Indeed it does, and that’s the problem here. Ambiguity is what keeps us from tearing each other apart. Now it’s gone. Bring on endless war. That clarifies matters too, the hard way.

About Alan

The editor is a former systems manager for a large California-based HMO, and a former senior systems manager for Northrop, Hughes-Raytheon, Computer Sciences Corporation, Perot Systems and other such organizations. One position was managing the financial and payroll systems for a large hospital chain. And somewhere in there was a two-year stint in Canada running the systems shop at a General Motors locomotive factory - in London, Ontario. That explains Canadian matters scattered through these pages. Otherwise, think large-scale HR, payroll, financial and manufacturing systems. A résumé is available if you wish. The editor has a graduate degree in Eighteenth-Century British Literature from Duke University where he was a National Woodrow Wilson Fellow, and taught English and music in upstate New York in the seventies, and then in the early eighties moved to California and left teaching. The editor currently resides in Hollywood California, a block north of the Sunset Strip.
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1 Response to The End of Purposeful Ambiguity

  1. Rick says:

    Okay, so now that Benjamin Netanyahu finally admits he doesn’t believe in the two-state solution, somebody should ask him what he does believe in.

    Does he see Israel’s future as a democratic nation that they will share equally with Palestinians? (I doubt it.) Or does he see it as it is now, a Jewish state that continues occupying Arab lands, indefinitely into the future? (Possibly.) Or does he think someone should deport all those Palestinians from “Judaea and Samaria” (a.k.a., the “West Bank”) and have Israel claim it all for itself? (Likely). Or maybe, following some principle of “purposeful ambiguity”, none of the above. (Even more likely, for a while anyway. After all, that’s worked this far.)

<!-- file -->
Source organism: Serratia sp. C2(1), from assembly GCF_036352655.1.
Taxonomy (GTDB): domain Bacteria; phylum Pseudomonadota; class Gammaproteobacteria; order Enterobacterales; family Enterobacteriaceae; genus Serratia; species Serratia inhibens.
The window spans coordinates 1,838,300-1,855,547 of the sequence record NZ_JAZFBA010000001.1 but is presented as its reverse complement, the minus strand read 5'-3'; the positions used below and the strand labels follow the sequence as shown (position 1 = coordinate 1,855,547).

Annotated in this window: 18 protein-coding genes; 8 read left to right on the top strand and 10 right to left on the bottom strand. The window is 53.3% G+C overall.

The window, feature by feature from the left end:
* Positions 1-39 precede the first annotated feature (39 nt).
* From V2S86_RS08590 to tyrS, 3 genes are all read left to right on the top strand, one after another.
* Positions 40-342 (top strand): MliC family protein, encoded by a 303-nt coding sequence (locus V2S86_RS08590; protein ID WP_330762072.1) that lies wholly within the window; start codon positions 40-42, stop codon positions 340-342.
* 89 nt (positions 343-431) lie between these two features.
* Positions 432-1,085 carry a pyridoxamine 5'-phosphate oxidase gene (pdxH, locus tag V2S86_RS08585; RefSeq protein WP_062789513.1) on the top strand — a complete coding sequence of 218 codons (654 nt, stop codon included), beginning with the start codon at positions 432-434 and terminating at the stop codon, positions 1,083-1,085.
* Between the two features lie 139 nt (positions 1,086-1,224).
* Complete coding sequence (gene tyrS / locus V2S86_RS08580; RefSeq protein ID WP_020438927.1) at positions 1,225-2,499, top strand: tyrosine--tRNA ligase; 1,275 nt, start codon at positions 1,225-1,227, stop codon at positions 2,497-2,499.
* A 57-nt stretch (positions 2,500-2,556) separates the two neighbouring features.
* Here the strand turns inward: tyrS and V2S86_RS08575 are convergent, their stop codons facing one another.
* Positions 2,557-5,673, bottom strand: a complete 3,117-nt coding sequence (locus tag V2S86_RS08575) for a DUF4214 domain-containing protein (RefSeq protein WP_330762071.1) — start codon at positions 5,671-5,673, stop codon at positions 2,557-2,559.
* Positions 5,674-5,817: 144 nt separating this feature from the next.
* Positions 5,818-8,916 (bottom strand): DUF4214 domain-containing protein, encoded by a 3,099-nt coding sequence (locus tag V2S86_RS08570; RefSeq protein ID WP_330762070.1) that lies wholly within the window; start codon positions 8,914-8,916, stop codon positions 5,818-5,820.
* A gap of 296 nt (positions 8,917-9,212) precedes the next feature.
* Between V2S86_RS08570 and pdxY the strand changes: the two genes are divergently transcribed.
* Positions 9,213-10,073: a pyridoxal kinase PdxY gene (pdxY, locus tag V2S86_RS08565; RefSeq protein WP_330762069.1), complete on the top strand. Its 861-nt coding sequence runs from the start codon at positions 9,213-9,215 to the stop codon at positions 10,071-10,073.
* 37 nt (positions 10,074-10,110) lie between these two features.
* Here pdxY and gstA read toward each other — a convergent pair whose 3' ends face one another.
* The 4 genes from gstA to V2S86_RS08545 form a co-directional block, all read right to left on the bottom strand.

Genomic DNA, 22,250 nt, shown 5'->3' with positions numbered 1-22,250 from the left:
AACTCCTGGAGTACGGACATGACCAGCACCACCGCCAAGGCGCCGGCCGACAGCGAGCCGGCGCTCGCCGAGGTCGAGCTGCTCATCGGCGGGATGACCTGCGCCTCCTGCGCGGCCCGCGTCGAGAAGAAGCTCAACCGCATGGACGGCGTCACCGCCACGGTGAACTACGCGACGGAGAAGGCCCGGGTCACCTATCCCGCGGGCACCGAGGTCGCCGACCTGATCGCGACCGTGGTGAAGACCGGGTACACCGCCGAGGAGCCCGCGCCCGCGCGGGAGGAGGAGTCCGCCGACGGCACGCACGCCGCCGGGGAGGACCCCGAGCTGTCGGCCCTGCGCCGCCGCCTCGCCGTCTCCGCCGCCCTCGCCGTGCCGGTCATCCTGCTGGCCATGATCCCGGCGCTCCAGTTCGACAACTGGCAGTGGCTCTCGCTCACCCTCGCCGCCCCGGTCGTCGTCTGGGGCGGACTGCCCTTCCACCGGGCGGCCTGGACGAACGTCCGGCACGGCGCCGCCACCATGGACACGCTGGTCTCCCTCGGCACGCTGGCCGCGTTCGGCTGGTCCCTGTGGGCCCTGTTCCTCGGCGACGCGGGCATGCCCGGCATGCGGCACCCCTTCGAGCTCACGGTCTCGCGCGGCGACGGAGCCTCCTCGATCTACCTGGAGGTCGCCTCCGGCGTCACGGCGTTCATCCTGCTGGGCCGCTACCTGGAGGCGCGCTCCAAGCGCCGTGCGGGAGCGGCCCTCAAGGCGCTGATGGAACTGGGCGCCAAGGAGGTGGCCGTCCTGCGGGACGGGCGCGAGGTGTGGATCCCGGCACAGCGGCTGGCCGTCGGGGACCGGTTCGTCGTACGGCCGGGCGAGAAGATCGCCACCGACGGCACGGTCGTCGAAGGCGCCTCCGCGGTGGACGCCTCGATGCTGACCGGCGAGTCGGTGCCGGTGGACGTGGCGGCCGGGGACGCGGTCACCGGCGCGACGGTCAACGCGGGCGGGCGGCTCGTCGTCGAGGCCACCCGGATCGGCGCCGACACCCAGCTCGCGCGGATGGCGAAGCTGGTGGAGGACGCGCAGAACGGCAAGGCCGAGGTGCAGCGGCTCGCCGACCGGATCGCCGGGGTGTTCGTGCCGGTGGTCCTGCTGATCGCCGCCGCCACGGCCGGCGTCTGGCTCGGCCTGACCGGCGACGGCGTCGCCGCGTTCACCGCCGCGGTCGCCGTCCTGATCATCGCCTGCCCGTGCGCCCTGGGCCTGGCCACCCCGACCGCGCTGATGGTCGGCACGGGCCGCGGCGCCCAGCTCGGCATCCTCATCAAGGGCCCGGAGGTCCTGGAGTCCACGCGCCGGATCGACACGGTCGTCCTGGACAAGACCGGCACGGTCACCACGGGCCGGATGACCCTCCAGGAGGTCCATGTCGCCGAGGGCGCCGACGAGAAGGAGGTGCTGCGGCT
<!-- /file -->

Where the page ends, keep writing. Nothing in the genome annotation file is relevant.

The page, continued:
But now that this issue is out in the open, we Americans, Republicans and Democrats alike, need to ask ourselves what we believe about Israel and Palestine. I mean, it was one thing when everyone agreed on the idea that both Israelis and Palestinians have a right to their own respective states, but now that Israel’s leader has disavowed that whole business — and his people have given him their blessing — are we still standing solidly behind our “closest ally”?

    I’m sure there is, of course, a great temptation for the White House to punish Israel for reelecting Netanyahu and Likud — maybe by cutting back on or eliminating our foreign aid to them (totaling over $120-billion since 1949, including a little over $3-billion just last year) and backing off from covering Israel’s collective ass in all those U.N. votes — but even if they seriously considered doing that, I’m sure the Republicans wouldn’t, at this point, allow that. But I can also actually see a day when the American people might shout at the right, Enough is enough with the ingratitude from those people!

    Could all of this make Americans finally realize that the United States of America is the dog being wagged by a mere tail of a country with a population about equal to the size of New York City? And also that Israelis, in effect, “stole” the land that makes up their state from peoples they had been sharing it with? And that it’s okay to be conscious of these things without being an anti-semite?

    (Come to think of it, maybe no “religion” has a right to its own nation after all — other than Roman Catholics, I mean, and in fact, not even them, since I’m not even sure why we grant the Vatican statehood. And if you say every “people” should have a country, then why not the Kurds? At least in that case, a Kurdistan wouldn’t really be stealing the land from some other people.)

    Of course, this is not to say we Americans should all switch sides. After all, it’s still possible to hold the two non-mutually-exclusive opinions in one’s brain, that when it comes to solving their own problems, neither the Israelis nor the Palestinians have ever passed up an opportunity to pass up an opportunity.

    Every time I hear someone suggest that “Someday, we need to have an honest talk about race in this country”, I hear myself thinking, “…and while we’re at it, maybe someday we can also have that honest talk about Israel.”

    But even after this latest development, I doubt we’re there yet.